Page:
The experience from other industries where prices and entry have been deregulated also demonstrates that deregulation, by unleashing the forces of competition, helps drive out inefficiencies and thus leads to higher productivity and lower costs.10 In fact, there is evidence of significant inefficiency in the insurance industry. In another recent study, Professor Cummins and colleagues estimated that on average property-liability insurance firms could reduce their expenses by an extraordinary 32 percent if they were all highly efficient.11 Rate deregulation in the states where it still exists would help unleash competitive forces that would help realize these cost savings.


The economic case for eliminating rate regulation in auto insurance is overwhelming and compelling. Virtually all economists who have studied the industry over the last several decades have reached this conclusion. The obvious policy implication: auto insurance?indeed, all lines of insurance?should be governed by the market, just like other industries in our economy. Moreover, like other industries, insurance ought to be subject to the antitrust laws.

There are several roles for regulation, however: to monitor insurer solvency (so that consumers will be paid when covered events occur), to protect consumers from unscrupulous practices, and to help standardize forms for personal lines and to small businesses (so that consumers can easily compare prices). Eliminating rate regulation would free up resources within insurance departments to pursue each of these functions (especially solvency and misconduct regulation) more vigorously.

Robert E. Litan: Summary of professional background

Robert E. Litan is Vice President and Director of the Economic Studies Program and Cabot Family Chair in Economics at the Brookings Institution. He is also the co-director of the AEI-Brookings Joint Center on Regulatory Studies; co-chairman of the Shadow Financial Regulatory Committee; and co-editor of the Brookings-Wharton Papers on Financial Services (with the Financial Institutions Center at Wharton) and Emerging Markets Finance (with the World Bank and International Monetary Fund). He is both an economist and an attorney.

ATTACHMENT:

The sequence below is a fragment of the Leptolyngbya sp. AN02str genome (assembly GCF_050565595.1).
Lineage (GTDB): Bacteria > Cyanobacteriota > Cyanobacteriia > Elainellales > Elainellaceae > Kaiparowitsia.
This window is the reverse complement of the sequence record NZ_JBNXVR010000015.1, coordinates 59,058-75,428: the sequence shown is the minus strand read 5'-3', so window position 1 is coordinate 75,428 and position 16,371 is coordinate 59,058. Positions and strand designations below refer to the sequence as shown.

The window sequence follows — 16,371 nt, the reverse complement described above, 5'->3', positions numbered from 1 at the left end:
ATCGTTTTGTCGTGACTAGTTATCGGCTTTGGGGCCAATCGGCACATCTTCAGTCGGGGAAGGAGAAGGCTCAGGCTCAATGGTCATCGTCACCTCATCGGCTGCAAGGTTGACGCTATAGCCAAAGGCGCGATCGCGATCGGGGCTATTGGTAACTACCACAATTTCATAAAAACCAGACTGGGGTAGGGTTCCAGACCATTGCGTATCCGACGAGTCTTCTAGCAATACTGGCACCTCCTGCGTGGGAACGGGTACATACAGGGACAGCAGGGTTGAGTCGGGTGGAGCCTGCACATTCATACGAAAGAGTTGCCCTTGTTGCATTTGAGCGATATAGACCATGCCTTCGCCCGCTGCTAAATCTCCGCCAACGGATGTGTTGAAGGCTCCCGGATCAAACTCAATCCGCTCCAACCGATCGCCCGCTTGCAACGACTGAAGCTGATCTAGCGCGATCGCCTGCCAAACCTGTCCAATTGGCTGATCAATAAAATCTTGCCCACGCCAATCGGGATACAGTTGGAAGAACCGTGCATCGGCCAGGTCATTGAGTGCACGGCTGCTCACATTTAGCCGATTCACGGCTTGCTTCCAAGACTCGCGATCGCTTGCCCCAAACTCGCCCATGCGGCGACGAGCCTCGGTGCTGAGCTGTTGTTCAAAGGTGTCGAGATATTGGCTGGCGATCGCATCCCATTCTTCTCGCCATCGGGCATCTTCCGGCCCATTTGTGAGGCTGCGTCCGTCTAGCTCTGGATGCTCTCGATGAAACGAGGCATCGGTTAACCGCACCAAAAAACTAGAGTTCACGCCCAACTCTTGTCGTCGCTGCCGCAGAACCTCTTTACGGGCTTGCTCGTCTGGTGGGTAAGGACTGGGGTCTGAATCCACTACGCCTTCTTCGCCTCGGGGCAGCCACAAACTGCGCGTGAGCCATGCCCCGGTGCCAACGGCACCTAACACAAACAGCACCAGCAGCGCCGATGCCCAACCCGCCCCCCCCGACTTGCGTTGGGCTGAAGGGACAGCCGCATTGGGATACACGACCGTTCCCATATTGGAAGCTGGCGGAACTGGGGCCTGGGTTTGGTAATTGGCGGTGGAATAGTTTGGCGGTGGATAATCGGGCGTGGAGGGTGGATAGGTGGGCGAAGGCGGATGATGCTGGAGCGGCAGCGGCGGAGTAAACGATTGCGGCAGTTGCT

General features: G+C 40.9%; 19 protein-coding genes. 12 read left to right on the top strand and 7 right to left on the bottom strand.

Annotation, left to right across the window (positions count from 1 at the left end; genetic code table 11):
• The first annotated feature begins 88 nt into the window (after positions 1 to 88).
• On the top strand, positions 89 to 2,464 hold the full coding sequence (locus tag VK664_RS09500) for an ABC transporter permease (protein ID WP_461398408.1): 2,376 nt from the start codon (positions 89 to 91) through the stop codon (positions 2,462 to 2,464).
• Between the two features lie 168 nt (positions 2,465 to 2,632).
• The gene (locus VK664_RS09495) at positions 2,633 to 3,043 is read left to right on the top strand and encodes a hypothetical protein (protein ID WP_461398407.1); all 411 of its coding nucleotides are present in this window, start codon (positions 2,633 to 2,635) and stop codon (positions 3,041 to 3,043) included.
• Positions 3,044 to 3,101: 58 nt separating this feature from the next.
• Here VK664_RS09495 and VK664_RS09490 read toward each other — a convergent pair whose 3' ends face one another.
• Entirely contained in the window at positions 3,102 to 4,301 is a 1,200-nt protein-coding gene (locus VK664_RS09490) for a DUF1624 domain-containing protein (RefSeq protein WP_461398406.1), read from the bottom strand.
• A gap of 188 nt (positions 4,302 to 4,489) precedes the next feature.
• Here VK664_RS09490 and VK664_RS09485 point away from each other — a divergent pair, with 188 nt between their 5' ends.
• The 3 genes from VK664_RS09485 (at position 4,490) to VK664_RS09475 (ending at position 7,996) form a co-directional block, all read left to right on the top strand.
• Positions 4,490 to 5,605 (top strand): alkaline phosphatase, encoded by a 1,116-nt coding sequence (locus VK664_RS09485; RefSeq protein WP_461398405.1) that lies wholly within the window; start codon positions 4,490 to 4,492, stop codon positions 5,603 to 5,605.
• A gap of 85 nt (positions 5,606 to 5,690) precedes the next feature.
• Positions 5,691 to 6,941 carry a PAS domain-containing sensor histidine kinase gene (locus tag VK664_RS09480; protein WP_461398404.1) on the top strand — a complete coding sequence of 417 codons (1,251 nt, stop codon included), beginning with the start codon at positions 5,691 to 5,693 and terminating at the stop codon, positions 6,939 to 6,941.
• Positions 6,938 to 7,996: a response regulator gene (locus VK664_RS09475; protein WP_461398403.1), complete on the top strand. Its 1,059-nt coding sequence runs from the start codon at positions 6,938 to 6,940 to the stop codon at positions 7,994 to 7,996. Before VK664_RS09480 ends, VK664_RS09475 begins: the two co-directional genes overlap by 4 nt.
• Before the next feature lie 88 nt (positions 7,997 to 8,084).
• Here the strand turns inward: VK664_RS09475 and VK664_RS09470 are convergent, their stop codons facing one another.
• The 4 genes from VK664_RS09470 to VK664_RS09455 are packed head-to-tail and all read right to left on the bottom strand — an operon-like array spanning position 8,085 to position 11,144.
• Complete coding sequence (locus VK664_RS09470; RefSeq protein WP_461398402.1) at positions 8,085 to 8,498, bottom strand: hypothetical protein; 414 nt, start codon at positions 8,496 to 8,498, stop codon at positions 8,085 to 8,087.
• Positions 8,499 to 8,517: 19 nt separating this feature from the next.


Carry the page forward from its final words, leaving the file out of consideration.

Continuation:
During his career at Brookings, Dr. Litan has authored, co-authored or edited 22 books and over 150 articles in journals, magazines and newspapers on government policies affecting financial institutions, regulatory and legal issues, international trade, and the economy in general. His most recent books include the forthcoming Beyond the Dot.coms (with Alice Rivlin) and The GAAP Gap: Corporate Disclosure in the Internet Age (with Peter Wallison).

Dr. Litan has consulted for numerous organizations, public and private, and testified as an expert witness in a variety of legal and regulatory proceedings. Among his various assignments, he has authored or co-authored a number of influential federal reports. Most recently, he co-authored two Congressionally-mandated studies for the Treasury Department on the role of the Community Reinvestment Act after the Financial Modernization Act of 1999. During 1996-97 he has served as a consu

Dr. Litan also has served in several capacities in the federal government. During 1995 and 1996, he was Associate Director of the Office of Management and Budget (where he was responsible for overseeing budgetary and other policies of six cabinet agencies). From 1993 to 1995, he was Deputy Assistant Attorney General, in charge of civil antitrust litigation and regulatory issues, at the Department of Justice. From 1977 to 1979, he was the regulatory and legal staff specialist at the President’s Council of Economic Advisers. In the early 1990s, Dr. Litan was a Member of the Commission on the Causes of the Savings and Loan Crisis.

Dr. Litan received his B.S. in Economics (summa cum laude) from the Wharton School of Finance at the University of Pennsylvania; his J.D. from Yale Law School; and both his M. Phil. and Ph.D. in Economics from Yale University.